Is it Meow or Mew? Get the Scoop on Cat Sounds


Many cat owners are familiar with the characteristic “meow” sound that cats make. However, cats also sometimes make a softer “mew” sound. So what is the difference between a meow and a mew?

Meow and mew are both vocalizations that cats use to communicate with humans and other cats. However, they serve slightly different purposes. Meows tend to be louder and more demanding, while mews are typically softer and more submissive. In this article, we will explore the nuances between cat meows and mews, looking at when cats use each sound and what they are trying to communicate.

Meow vs Mew

Cats make different vocal sounds like meows and mews to communicate with humans and other cats. While they sound similar, there are some key differences between a meow and a mew:

A meow is an adult cat’s way to communicate with humans. It’s the typical “meow” sound that comes out as a modulated cry or soft howl. Meows can have different meanings and intensity based on the cat’s tone – a loud drawn-out meow often indicates the cat wants something like food or attention. Meows are not generally used by cats to communicate with other cats.

A mew is a high-pitched cry that is mostly used by kittens to get their mother’s attention. According to the Cat Behavioral Alliance, the kitten mew is the only vocalization used between cats. Adult cats continue to use mews when communicating with other cats as well. Mews are typically short, soft, and quiet.

In summary, meows are an adult cat’s way to vocalize with humans while mews are higher-pitched kitten cries used to communicate with the mother cat and other cats.

When Cats Meow

Cats meow for a variety of reasons, but some of the most common are to greet, seek attention, or express displeasure.1 When greeting owners or humans they know, cats often meow as a way of saying hello. It’s their version of “Hey there!” or “I’m happy to see you!” Meowing is also a means to seek attention, especially when cats want food, playtime, or to be let in or out of the house. Persistent meowing or meowing loudly can signify a cat’s displeasure or frustration as well. They may be telling you they don’t like something you’re doing or that their needs aren’t being met.

When Cats Mew

Cats typically mew when they are kittens communicating with their mother. Kittens will mew when they are hurt, cold, hungry, or looking for attention from their mother (Live Science). Mewing allows kittens to solicit care, feeding, and protection from the mother cat. The high-pitched cry of a kitten’s mew is hard for the mother to resist responding to.

Adult cats may also mew when they are in heat and seeking a mate. The mournful, drawn-out mewing signals to male cats that a female is ready for breeding. Intact female cats go into heat multiple times per year and the mewing during this time can become quite loud and persistent (Purina).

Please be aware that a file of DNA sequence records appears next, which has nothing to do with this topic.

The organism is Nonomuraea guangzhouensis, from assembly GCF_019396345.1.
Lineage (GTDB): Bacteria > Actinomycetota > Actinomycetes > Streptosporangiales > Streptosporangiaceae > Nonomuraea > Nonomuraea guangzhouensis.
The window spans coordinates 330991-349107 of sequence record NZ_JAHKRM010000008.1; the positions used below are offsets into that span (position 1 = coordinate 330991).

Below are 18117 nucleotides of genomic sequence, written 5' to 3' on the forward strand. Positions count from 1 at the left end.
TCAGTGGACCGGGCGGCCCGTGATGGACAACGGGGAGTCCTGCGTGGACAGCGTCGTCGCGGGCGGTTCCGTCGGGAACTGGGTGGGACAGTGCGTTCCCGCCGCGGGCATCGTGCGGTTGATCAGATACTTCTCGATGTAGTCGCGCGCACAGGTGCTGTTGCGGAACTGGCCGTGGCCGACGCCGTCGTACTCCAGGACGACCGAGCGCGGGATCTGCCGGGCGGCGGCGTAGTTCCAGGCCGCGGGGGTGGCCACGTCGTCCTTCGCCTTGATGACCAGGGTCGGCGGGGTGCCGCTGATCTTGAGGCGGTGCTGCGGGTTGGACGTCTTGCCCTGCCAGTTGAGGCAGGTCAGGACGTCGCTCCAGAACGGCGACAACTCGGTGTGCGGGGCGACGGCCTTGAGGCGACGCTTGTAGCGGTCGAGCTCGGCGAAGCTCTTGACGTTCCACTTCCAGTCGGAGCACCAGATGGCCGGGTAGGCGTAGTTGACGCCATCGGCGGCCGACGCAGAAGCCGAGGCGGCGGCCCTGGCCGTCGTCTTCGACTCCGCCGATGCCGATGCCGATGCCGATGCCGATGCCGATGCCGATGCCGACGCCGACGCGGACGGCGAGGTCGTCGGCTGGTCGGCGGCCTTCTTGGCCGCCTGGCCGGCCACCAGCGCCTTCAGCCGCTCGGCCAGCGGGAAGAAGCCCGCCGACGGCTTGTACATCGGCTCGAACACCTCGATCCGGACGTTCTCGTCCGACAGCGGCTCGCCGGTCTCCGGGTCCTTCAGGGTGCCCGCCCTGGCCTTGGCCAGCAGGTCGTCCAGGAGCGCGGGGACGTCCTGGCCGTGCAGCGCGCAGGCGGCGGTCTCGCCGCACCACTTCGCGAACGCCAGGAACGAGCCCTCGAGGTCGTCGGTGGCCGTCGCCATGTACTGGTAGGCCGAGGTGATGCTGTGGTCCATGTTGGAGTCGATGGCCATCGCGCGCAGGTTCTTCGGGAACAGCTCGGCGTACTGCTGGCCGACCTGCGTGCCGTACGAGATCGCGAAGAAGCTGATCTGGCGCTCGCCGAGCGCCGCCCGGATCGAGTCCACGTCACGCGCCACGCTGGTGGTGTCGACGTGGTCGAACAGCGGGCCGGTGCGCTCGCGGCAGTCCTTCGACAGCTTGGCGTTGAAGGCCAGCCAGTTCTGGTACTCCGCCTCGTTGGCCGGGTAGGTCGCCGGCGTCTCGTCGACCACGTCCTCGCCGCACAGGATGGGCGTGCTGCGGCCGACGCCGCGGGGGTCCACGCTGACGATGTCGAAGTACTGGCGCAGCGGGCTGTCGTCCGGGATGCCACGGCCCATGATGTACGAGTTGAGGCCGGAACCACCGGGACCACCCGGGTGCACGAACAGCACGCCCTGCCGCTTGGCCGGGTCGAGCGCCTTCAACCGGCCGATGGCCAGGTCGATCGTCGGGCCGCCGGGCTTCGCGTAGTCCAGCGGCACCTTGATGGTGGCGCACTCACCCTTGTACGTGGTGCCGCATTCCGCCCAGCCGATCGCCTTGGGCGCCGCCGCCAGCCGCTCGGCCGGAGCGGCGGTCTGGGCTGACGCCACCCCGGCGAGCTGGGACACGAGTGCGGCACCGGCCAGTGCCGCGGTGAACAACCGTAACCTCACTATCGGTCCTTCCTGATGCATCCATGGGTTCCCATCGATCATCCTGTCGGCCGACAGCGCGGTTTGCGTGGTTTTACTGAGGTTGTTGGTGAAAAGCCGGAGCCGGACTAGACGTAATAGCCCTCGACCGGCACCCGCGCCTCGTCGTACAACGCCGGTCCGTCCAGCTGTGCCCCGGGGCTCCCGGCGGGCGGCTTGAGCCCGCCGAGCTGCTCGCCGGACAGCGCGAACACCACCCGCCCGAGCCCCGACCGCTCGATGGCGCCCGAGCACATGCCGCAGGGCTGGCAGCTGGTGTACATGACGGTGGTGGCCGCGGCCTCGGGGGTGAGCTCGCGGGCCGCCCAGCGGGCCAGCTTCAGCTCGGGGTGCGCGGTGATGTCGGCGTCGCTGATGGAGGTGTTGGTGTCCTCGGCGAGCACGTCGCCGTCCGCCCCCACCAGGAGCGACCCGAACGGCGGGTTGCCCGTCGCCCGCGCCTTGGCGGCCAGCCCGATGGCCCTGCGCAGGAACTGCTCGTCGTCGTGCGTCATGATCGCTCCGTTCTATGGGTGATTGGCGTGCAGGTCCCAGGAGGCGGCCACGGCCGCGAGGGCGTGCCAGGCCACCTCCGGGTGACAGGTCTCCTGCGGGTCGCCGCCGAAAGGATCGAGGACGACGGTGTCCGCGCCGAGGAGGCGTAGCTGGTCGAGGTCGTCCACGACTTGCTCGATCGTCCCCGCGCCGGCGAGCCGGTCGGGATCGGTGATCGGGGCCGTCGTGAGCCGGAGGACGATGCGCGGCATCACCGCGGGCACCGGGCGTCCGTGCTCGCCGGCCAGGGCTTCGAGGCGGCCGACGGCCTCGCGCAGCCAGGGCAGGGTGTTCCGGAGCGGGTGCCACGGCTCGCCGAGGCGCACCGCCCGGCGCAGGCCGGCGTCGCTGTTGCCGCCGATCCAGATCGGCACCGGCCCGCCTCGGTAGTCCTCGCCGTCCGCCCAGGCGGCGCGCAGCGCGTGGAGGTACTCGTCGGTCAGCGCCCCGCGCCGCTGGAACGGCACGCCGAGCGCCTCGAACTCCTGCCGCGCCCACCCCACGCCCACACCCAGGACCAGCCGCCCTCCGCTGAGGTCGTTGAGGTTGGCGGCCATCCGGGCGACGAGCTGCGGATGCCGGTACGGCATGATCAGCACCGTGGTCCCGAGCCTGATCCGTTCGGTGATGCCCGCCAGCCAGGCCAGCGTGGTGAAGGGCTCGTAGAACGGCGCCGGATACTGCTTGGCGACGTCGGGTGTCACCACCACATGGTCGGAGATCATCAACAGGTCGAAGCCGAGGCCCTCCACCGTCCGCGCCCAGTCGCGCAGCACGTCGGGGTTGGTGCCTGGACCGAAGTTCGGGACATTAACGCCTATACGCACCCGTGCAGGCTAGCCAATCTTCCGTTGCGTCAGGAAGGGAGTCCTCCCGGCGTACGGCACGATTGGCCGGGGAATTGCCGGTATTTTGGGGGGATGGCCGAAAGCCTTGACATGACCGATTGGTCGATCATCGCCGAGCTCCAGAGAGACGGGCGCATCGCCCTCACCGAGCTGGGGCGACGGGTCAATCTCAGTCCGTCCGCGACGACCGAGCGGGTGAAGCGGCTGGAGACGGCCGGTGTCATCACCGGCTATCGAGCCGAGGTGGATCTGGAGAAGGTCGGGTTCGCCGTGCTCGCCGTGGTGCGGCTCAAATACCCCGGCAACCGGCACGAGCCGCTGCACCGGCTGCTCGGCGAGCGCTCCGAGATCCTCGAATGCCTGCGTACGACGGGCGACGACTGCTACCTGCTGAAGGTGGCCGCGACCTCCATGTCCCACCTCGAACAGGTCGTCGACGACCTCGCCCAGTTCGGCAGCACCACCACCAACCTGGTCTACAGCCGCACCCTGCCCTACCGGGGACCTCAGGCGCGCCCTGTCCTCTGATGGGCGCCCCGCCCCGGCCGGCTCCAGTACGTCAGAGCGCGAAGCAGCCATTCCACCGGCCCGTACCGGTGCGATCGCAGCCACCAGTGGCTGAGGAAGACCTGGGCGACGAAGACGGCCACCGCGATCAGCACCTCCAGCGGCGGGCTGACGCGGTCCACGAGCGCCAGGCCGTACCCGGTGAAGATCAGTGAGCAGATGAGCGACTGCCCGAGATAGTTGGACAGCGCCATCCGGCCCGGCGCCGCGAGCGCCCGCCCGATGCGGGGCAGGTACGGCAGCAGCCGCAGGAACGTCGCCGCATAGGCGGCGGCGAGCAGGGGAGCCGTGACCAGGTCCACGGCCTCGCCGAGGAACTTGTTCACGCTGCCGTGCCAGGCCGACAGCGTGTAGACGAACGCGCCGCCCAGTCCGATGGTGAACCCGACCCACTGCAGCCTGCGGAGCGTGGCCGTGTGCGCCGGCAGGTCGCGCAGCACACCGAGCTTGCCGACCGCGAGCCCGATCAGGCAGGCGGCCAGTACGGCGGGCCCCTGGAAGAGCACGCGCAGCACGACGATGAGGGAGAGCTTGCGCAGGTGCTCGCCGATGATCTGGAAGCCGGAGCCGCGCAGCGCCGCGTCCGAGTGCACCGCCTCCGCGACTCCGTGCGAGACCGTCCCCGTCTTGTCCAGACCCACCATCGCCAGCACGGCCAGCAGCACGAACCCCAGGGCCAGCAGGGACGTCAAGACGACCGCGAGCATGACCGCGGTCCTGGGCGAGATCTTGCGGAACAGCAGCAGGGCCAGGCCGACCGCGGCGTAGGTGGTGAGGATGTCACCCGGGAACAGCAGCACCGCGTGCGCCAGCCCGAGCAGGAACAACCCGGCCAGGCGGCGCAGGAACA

Meow Sounds

Cats have a wide range of vocalizations, with the typical “meow” sound being one of the most recognizable. However, not all cat meows sound the same. There is actually quite a bit of variation in cat meow sounds and pitches.

Some main factors that influence the sound of a cat’s meow include age, sex, and breed of the cat. Kittens tend to have higher-pitched meows than adult cats. Neutered male cats often develop a lower, softer meow after the surgery. Some breeds like Siamese cats are known for their loud, raspy meows.

A cat’s meow can also change temporarily based on the context. For example, an anxious or stressed cat may meow with a more urgent, high-pitched tone. A content, relaxed cat will use a pleasant, trilling meow. Cats in heat yowl loudly. And mothers use specific meows to communicate with kittens.

Additionally, some cats are naturally more vocal and meow more frequently than others. Elderly cats sometimes develop weak, raspy meows as they age. Any significant, sudden change to a cat’s normal meow could signal a potential medical issue affecting their vocal cords or respiration.

In summary, meow sounds can vary in pitch, loudness, tone, and frequency based on the cat’s age, sex, breed, mood, and health status. Paying attention to subtleties in a cat’s meow helps owners better understand their pet’s needs.

Mew Sounds

Cats make a variety of mew sounds ranging from high-pitched squeaks to drawn out mews. Kittens tend to have higher-pitched mews compared to adult cats. The pitch and tone of a cat’s mew can communicate different meanings. For example, an urgent, high-pitched mew may indicate distress or impatience, while a soft, drawn-out mew could mean contentment. Some key differences in mewing sounds include:

  • Kittens often mew in short, high-pitched bursts.